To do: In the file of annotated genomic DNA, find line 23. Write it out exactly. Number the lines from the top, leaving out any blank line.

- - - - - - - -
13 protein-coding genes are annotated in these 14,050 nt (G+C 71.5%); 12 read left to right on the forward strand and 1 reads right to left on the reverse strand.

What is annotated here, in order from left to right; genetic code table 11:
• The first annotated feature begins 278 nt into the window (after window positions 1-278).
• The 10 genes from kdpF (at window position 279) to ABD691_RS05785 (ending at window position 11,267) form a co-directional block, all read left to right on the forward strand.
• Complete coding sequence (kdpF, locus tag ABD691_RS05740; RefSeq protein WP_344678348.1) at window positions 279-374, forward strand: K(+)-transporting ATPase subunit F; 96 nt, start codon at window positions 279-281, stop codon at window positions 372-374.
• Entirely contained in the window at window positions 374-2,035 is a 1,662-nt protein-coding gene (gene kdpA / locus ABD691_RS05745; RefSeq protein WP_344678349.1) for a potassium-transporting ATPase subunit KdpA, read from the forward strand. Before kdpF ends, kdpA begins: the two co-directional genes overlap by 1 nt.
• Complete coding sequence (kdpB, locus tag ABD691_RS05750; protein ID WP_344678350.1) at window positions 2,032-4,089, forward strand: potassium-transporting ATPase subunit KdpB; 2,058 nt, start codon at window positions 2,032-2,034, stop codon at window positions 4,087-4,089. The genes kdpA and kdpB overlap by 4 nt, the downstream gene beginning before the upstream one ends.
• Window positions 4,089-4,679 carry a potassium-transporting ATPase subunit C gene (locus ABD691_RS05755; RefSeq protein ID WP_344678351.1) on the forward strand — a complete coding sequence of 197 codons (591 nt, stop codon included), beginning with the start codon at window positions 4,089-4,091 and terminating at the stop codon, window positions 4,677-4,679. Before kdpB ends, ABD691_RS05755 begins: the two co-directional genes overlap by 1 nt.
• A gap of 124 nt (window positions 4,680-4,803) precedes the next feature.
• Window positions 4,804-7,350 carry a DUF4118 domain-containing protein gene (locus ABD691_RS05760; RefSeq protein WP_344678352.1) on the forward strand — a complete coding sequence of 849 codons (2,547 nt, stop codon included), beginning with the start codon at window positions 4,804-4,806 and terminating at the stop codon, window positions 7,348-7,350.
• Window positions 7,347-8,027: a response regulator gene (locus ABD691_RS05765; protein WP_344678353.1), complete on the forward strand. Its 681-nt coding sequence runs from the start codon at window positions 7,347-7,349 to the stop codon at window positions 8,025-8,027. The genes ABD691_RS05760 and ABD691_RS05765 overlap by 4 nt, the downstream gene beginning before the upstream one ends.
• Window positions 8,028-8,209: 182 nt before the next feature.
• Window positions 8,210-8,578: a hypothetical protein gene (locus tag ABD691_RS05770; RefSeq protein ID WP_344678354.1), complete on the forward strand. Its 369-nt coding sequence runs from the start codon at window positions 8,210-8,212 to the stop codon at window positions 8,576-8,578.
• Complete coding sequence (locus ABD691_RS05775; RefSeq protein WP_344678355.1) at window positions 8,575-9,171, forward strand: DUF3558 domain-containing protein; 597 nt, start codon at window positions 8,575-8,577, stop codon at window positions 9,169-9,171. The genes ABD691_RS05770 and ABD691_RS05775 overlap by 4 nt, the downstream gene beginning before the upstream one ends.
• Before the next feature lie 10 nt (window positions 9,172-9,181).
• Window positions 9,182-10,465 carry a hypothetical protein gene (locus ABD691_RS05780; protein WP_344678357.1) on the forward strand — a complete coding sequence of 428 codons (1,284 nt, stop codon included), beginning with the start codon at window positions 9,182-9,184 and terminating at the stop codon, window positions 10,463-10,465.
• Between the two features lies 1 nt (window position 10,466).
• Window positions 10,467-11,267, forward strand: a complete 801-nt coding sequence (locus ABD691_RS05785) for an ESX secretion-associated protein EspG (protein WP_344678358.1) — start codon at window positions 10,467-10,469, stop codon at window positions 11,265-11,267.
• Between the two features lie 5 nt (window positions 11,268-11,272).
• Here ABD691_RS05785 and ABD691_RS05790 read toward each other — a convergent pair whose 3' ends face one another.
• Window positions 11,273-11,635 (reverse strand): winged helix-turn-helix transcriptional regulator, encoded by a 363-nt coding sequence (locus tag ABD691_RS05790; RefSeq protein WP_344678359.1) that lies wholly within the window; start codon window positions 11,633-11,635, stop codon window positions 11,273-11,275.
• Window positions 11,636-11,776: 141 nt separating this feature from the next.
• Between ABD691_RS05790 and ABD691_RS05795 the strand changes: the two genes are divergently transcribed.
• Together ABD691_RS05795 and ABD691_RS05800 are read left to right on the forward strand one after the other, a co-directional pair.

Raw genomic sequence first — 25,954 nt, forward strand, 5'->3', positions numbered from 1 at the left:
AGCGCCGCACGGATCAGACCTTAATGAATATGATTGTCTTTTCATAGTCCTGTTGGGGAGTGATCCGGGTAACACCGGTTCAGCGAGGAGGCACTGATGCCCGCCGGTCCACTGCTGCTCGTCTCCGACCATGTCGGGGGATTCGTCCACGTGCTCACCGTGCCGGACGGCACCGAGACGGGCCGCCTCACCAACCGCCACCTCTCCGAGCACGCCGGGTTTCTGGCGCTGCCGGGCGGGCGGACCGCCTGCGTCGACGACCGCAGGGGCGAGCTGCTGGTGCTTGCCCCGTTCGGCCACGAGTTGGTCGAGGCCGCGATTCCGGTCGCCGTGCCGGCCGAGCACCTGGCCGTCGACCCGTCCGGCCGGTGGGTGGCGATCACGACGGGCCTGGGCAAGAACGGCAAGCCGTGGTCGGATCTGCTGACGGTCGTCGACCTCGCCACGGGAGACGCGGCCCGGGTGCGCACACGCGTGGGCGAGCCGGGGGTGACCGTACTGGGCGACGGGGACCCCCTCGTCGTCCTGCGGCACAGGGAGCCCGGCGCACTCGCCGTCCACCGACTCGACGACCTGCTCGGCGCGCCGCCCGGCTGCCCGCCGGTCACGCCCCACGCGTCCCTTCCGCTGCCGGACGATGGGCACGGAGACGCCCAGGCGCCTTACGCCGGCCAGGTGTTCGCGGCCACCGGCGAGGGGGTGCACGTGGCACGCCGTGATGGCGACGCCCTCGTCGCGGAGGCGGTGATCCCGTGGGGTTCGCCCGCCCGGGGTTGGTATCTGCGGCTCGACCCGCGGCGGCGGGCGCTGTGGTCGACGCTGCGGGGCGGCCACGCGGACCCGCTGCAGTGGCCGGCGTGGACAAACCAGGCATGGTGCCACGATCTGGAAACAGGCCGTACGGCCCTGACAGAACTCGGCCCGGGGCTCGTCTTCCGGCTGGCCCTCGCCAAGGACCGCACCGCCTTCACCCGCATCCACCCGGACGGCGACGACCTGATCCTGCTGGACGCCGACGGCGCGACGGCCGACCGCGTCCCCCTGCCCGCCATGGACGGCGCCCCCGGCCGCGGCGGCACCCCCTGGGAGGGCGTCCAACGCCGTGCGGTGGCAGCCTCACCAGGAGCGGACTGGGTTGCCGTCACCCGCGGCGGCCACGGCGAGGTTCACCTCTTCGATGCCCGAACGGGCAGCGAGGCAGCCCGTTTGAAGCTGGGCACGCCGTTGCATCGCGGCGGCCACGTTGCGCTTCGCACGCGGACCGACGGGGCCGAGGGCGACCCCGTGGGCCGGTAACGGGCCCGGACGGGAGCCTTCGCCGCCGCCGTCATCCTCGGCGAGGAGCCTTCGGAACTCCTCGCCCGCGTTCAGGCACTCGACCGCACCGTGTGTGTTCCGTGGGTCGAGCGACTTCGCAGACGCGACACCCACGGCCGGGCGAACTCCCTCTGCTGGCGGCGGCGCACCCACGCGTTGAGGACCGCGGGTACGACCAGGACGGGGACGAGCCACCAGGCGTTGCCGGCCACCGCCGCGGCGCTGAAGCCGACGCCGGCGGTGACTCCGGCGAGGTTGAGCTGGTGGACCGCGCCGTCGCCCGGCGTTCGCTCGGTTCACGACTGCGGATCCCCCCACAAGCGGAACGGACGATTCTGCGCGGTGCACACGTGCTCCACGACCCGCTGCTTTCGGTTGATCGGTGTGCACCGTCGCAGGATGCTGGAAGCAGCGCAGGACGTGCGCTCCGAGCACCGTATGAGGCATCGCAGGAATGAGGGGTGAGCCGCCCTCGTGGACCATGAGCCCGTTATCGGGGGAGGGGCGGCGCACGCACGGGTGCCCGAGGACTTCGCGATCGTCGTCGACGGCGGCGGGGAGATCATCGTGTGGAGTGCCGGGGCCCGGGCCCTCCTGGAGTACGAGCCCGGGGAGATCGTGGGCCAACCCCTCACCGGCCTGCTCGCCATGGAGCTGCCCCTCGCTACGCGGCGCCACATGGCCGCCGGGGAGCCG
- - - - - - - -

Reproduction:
• Between ABD691_RS05790 and ABD691_RS05795 the strand changes: the two genes are divergently transcribed.